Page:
British Columbia didn't quite live up to pre-Canada Day predictions of all-time record shattering heat, but while the mark for the highest-ever Canadian temperature was not reached over the long weekend, the sizzling weather fried many local records.
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In all, Environment Canada lists 15 new heat records set on Canada Day in communities from the South Coast to the north and southeastern corners of B.C.
At 36.7 C, Merritt broke the oldest record of 35 C, set in 1924, but other long-standing records fell in Quesnel and Prince George, where the cities reached respective highs of 36.1 and 33.5 C, breaking records that have stood since 1942.
The 29.5 C temperature posted at the Abbotsford Airport on Canada broke the 1967 record by one-tenth of a degree, but Abbotsford was the only city on the record-breaking list that didn't reach at least 31 C.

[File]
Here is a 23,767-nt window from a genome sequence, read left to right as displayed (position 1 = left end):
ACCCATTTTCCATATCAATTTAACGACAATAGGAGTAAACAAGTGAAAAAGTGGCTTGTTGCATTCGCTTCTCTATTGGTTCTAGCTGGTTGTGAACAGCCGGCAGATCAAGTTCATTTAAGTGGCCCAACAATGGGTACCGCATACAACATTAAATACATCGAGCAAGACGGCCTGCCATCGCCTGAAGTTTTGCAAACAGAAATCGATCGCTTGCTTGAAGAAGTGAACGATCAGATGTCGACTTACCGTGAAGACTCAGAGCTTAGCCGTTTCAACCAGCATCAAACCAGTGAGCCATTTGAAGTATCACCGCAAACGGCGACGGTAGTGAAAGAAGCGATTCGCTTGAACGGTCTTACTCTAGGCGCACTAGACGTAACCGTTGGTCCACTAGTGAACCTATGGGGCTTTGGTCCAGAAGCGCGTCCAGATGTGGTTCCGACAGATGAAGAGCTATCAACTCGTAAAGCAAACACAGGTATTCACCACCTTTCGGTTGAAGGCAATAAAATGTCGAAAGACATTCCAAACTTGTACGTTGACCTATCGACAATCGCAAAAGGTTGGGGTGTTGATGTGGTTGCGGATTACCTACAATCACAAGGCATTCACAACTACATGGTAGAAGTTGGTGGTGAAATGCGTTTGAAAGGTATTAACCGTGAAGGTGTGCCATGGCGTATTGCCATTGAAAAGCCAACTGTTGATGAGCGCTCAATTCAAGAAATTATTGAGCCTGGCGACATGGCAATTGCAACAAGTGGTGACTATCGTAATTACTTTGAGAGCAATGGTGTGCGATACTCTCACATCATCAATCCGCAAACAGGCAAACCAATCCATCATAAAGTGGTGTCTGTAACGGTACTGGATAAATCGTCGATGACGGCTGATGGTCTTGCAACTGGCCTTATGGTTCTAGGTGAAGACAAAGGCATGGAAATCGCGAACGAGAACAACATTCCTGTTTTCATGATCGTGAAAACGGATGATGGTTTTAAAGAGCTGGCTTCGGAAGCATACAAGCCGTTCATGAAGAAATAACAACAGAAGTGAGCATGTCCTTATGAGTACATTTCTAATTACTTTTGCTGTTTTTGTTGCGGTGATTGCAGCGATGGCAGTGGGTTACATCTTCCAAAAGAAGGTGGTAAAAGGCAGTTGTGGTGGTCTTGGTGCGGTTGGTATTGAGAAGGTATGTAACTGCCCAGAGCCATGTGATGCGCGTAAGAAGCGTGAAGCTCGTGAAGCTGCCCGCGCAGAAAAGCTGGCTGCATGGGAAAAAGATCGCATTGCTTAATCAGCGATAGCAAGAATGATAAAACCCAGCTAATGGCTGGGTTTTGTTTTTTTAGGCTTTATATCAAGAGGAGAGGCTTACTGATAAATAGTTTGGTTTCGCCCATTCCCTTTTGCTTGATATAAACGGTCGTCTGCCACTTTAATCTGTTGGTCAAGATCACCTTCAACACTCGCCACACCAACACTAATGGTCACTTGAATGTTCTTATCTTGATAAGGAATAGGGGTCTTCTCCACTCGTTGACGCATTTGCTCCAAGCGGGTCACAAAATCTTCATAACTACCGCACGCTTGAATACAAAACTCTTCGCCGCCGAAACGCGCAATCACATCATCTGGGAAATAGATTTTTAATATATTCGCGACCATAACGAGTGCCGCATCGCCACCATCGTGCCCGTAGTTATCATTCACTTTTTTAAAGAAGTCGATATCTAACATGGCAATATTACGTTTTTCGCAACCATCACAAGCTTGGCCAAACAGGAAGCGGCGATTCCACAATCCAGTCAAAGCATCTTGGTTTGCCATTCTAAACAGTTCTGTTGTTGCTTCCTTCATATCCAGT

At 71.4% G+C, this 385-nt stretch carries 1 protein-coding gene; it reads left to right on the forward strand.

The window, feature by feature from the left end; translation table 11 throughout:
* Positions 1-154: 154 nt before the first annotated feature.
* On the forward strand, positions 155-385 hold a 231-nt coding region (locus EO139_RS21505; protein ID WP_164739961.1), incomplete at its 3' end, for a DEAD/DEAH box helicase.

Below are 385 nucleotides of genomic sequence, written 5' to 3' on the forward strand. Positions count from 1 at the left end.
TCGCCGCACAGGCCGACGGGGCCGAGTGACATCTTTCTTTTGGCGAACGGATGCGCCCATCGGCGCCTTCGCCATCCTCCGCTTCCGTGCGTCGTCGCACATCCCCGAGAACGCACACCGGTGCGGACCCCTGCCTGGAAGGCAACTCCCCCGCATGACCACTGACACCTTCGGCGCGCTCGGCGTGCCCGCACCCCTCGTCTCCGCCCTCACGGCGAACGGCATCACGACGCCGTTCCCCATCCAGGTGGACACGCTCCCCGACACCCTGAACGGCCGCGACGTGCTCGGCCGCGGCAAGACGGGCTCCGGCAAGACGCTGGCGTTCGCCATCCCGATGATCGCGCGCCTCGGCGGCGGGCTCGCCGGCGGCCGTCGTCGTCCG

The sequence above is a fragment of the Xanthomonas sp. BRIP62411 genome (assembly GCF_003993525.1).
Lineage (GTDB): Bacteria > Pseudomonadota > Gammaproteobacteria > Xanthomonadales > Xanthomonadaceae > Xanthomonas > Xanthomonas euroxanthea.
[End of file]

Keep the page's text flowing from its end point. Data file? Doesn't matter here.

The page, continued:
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Creston, Sparwood, Blue River, Clinton, Chetwynd, Dawson Creek, Pitt Meadows, Squamish, Whistler, Pemberton and Powell River all ranged between 31.1 C, while Pemberton hit 36.5 C.
Forecasters had predicted the sub-tropical heat wave would smash B.C.'s all-time high temperature of 44.4 C set in Lytton and Lillooet in 1941, but while Lytton reached a steamy 40.3 C on Canada Day, making it a hot spot for the country, the Fraser Canyon village didn't break its all-time high, or even its daily record.